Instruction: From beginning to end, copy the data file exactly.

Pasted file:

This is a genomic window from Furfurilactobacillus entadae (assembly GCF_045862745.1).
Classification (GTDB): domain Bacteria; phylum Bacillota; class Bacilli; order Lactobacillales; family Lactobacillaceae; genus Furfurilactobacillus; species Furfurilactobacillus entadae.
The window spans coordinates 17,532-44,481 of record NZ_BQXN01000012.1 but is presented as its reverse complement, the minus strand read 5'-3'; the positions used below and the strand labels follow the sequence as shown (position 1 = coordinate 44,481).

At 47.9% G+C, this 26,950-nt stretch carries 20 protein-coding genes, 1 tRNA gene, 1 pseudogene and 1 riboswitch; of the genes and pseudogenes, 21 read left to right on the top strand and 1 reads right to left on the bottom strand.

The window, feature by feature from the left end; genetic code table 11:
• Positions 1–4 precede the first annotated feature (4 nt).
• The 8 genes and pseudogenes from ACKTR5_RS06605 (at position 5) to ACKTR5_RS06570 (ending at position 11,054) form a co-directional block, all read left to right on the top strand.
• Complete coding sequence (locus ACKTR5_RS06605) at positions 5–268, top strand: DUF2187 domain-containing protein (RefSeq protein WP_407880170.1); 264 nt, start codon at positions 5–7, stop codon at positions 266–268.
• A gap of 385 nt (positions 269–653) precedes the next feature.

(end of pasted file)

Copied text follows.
This is a genomic window from Furfurilactobacillus entadae (assembly GCF_045862745.1).
Classification (GTDB): domain Bacteria; phylum Bacillota; class Bacilli; order Lactobacillales; family Lactobacillaceae; genus Furfurilactobacillus; species Furfurilactobacillus entadae.
The window spans coordinates 17,532-44,481 of record NZ_BQXN01000012.1 but is presented as its reverse complement, the minus strand read 5'-3'; the positions used below and the strand labels follow the sequence as shown (position 1 = coordinate 44,481).

At 47.9% G+C, this 26,950-nt stretch carries 20 protein-coding genes, 1 tRNA gene, 1 pseudogene and 1 riboswitch; of the genes and pseudogenes, 21 read left to right on the top strand and 1 reads right to left on the bottom strand.

The window, feature by feature from the left end; genetic code table 11:
• Positions 1–4 precede the first annotated feature (4 nt).
• The 8 genes and pseudogenes from ACKTR5_RS06605 (at position 5) to ACKTR5_RS06570 (ending at position 11,054) form a co-directional block, all read left to right on the top strand.
• Complete coding sequence (locus ACKTR5_RS06605) at positions 5–268, top strand: DUF2187 domain-containing protein (RefSeq protein WP_407880170.1); 264 nt, start codon at positions 5–7, stop codon at positions 266–268.
• A gap of 385 nt (positions 269–653) precedes the next feature.